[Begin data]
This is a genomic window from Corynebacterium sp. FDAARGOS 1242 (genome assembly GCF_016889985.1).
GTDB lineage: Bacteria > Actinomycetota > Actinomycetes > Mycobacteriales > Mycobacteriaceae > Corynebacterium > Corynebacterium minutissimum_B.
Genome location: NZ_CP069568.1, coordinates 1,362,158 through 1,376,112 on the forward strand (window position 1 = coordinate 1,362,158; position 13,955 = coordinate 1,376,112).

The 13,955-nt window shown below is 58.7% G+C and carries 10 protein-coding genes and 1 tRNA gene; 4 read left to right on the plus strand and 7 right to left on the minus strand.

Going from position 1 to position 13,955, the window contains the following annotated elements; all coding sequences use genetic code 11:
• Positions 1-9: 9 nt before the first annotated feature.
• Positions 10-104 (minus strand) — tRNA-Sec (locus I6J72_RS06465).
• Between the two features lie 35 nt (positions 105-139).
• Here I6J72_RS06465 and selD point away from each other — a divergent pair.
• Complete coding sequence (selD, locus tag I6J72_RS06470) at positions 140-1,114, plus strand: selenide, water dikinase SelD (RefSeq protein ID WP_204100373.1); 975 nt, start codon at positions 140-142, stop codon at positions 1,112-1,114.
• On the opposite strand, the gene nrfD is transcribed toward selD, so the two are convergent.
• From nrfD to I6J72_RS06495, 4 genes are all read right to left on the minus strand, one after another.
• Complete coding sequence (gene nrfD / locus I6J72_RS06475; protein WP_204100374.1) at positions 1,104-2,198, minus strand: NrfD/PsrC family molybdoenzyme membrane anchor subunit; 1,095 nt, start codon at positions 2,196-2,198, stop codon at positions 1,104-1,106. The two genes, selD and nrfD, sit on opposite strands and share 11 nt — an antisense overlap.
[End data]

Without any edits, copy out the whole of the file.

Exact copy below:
This is a genomic window from Corynebacterium sp. FDAARGOS 1242 (genome assembly GCF_016889985.1).
GTDB lineage: Bacteria > Actinomycetota > Actinomycetes > Mycobacteriales > Mycobacteriaceae > Corynebacterium > Corynebacterium minutissimum_B.
Genome location: NZ_CP069568.1, coordinates 1,362,158 through 1,376,112 on the forward strand (window position 1 = coordinate 1,362,158; position 13,955 = coordinate 1,376,112).

The 13,955-nt window shown below is 58.7% G+C and carries 10 protein-coding genes and 1 tRNA gene; 4 read left to right on the plus strand and 7 right to left on the minus strand.

Going from position 1 to position 13,955, the window contains the following annotated elements; all coding sequences use genetic code 11:
• Positions 1-9: 9 nt before the first annotated feature.
• Positions 10-104 (minus strand) — tRNA-Sec (locus I6J72_RS06465).
• Between the two features lie 35 nt (positions 105-139).
• Here I6J72_RS06465 and selD point away from each other — a divergent pair.
• Complete coding sequence (selD, locus tag I6J72_RS06470) at positions 140-1,114, plus strand: selenide, water dikinase SelD (RefSeq protein ID WP_204100373.1); 975 nt, start codon at positions 140-142, stop codon at positions 1,112-1,114.
• On the opposite strand, the gene nrfD is transcribed toward selD, so the two are convergent.
• From nrfD to I6J72_RS06495, 4 genes are all read right to left on the minus strand, one after another.
• Complete coding sequence (gene nrfD / locus I6J72_RS06475; protein WP_204100374.1) at positions 1,104-2,198, minus strand: NrfD/PsrC family molybdoenzyme membrane anchor subunit; 1,095 nt, start codon at positions 2,196-2,198, stop codon at positions 1,104-1,106. The two genes, selD and nrfD, sit on opposite strands and share 11 nt — an antisense overlap.